Agility. Adapting to changes quickly and pushing ahead. During the coronavirus pandemic, businesses have had to react almost overnight to unpredictable changes out of their control. To survive, they’ve had to keep up with the changes and adapt to them, often with machine learning and AI tools.
While almost all types of businesses have been hurt by the coronavirus, those with industrial supply chains have been among those hit the hardest as manufacturers shut down plants and retailers close.
AI for supply chain predictions can be useful to help enterprises adapt quickly to ever-changing circumstances and enable them to better weather the pandemic.
Bringing AI to the supply chain
Machine learning and AI for supply chain “allows you to very quickly adjust to new data” said Bill Waid, general manager of decision management at FICO, the credit score company.
Using machine learning, enterprises can make predictions during an unpredictable time, including making demand forecasting models and logistics models based on small amounts of actual data or hypothetical data. To do that, humans need to work directly with machine learning models, inputting data and predictions proactively and picking from hundreds or thousands of potential futures the models predict, Waid said.
Creating hypothetical scenarios, such as a situation in which a factory is closed or only a fraction of a retailer’s products sell, enables businesses to plan for the worst or most likely. Adding in even small amounts of data, such as demand data captured over two weeks of social distancing during the coronavirus, businesses can add some predictability to their forecasting.
For example, a model, based on the last two weeks, could predict that demand for toilet paper will skyrocket by 40%, while the demand for new clothes will plummet by about the same amount, enabling a business to adjust its production and shipping routes.
The business could then run a number of hypothetical scenarios, perhaps one in which the coronavirus pandemic subsides in three months and clothing goes back to regular demand levels. The model could, at the least, give the company an idea of the steps it would need to take if that were to happen.
This all requires a lot of computer power, along with human intuition, but businesses can, at least partially, predict the unpredictable and respond “hourly or literally daily to changes,” Waid said.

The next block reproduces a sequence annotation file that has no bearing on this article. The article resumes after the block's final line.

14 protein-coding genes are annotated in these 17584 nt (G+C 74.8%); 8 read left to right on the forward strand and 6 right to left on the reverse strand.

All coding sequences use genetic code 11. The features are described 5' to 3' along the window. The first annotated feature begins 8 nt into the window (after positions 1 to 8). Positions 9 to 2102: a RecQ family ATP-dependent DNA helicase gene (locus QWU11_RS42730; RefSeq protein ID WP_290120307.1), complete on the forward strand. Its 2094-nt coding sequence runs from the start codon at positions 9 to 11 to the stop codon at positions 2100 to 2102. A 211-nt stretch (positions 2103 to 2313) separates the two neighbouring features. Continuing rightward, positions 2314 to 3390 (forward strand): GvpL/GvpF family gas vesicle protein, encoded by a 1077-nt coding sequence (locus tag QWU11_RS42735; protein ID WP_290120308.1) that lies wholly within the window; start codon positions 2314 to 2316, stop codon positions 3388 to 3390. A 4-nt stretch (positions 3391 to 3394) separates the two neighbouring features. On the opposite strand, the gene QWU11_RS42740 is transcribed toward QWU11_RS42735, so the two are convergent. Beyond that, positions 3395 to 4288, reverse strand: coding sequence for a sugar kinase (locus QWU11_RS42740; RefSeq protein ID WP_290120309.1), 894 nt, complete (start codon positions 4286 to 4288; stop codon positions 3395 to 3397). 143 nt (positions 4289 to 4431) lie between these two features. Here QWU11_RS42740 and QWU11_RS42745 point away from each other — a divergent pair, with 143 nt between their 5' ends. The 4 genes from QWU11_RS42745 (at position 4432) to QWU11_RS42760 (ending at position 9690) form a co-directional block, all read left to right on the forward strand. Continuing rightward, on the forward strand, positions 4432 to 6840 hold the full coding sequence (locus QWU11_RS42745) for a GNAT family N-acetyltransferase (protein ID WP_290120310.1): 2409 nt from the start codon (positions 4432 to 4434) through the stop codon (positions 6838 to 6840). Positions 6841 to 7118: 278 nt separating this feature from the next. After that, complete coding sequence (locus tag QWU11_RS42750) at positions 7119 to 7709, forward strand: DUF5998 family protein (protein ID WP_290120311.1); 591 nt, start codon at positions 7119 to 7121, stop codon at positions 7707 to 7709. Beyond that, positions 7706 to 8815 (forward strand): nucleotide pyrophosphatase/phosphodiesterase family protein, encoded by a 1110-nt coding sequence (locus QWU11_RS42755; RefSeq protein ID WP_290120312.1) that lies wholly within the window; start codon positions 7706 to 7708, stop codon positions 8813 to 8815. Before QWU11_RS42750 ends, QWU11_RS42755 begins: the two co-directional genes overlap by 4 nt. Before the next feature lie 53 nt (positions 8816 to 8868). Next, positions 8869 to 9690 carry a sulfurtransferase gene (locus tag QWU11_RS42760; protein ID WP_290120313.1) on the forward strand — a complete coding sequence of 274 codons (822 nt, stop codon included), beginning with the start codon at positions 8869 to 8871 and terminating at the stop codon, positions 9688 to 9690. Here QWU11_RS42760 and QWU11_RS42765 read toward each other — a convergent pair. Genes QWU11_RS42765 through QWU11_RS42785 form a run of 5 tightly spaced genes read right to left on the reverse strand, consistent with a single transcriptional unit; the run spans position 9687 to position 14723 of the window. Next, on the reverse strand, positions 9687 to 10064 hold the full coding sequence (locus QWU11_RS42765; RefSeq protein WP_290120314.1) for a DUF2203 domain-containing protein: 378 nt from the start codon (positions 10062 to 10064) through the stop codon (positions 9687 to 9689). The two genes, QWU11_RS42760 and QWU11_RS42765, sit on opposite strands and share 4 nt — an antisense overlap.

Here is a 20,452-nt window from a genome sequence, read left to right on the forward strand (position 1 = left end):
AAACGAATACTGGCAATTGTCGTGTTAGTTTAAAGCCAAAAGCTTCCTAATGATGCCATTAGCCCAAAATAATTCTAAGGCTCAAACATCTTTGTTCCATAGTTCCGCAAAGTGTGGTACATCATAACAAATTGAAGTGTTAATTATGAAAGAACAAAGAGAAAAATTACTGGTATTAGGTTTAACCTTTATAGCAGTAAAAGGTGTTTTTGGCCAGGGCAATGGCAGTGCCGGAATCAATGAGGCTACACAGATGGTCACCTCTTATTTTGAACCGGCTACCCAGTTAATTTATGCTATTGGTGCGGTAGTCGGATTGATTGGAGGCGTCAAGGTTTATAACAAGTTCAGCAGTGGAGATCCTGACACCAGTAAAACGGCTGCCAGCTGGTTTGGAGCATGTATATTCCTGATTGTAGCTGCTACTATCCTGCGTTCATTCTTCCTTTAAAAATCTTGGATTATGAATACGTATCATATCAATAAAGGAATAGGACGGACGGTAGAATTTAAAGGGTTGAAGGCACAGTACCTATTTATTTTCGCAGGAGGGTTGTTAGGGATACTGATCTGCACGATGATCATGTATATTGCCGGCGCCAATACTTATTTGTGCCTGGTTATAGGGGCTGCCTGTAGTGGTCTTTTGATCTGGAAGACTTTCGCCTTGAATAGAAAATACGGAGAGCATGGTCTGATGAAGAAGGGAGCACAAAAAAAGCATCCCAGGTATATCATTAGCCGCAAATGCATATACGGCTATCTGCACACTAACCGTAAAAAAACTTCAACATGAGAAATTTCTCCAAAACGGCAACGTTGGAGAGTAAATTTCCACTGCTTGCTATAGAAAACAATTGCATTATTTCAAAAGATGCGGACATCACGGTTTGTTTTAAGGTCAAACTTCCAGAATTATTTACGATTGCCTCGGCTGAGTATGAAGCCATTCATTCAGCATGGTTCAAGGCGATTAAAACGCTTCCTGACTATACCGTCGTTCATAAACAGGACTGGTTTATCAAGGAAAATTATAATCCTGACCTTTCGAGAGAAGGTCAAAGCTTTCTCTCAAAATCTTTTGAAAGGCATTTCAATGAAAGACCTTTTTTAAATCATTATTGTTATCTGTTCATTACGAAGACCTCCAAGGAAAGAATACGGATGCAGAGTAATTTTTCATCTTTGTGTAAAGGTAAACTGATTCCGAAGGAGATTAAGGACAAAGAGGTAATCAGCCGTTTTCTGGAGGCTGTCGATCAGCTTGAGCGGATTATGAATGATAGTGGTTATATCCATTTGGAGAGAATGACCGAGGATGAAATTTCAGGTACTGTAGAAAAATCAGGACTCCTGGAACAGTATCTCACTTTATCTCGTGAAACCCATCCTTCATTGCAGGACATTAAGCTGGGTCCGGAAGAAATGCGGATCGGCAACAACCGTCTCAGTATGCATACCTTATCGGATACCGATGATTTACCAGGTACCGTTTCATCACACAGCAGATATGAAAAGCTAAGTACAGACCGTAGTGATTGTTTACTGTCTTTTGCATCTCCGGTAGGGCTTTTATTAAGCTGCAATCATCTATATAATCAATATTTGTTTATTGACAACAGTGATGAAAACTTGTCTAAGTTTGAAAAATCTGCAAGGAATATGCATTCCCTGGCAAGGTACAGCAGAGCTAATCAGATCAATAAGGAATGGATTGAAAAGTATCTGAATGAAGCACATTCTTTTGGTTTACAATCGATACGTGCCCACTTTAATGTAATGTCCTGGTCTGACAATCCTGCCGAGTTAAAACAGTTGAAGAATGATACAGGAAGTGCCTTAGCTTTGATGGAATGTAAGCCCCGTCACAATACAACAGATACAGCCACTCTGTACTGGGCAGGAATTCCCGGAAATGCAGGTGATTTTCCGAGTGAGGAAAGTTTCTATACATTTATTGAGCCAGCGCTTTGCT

Static models that simply take in old data and use it to predict the future, however, aren’t much help. If you’re using one of these models now, Waid said, “you’re in trouble.”
Bill WaidGeneral manager of decision management, FICO
“If you’re predicting forward based on what happened three months ago, you’re in a different world,” he said. “This on-update is impossible unless you have machine learning models that can very quickly crunch those numbers.”
Beyond machine learning, companies are also turning to virtual assistants and chatbots to handle supply chain needs, said Ram Menon, CEO of virtual assistant vendor Avaamo.
“All supply chains are under severe stress,” he said. “Planes don’t fly; warehouses are unable to ship goods.”
Menon said he is seeing customers increasingly look to AI and automation to handle front-end issues, such as questions about order status or when invoices need to be paid.
Future of AI for supply chain
Now, relatively few companies other than giant manufacturers with the largest supply chains such as Coca-Cola and Proctor and Gamble are using agile machine learning and AI in the supply chain, Waid noted.
Those companies “are used to the fact where there is fluidity in their supply chain,” Waid said.
Yet, the coronavirus pandemic may force enterprises to use more AI in a variety of departments, including the supply chain.
The crisis showed how many organizations were unprepared for something a health crisis of this magnitude, Waid said.
“I do believe when we get to the other end of this, people are going to say, ‘I’m not going to get caught in that again,'” he said.
Ronen Lazar, CEO and co-founder of INTURN, a vendor of excess inventory management software, shared Waid’s sentiments.
Volatility in the supply chain, for many industries now, is outside of the normal, predictable levels, Lazar said. Companies are realizing now that they need more digital, adaptable technologies to help manage their supply chains, he said, adding that INTURN has been busier over the last few weeks than it had been in months.
“Sometimes innovation is driven by necessity. This is one of those situations,” Lazar said.
Avaamo, too, has been busier, Menon said. In addition to releasing a free virtual assistant that can answer dozens of questions about the coronavirus, Avaamo customers have asked the vendor to provide them with more virtual assistant technology during the pandemic.
Enterprise are plunging into AI and automation, turning to the technologies out of necessity during the pandemic and likely sticking with them afterwards, Menon said.
“Once companies cross the chasm, they never come back,” he continued. “This is automation’s big day.”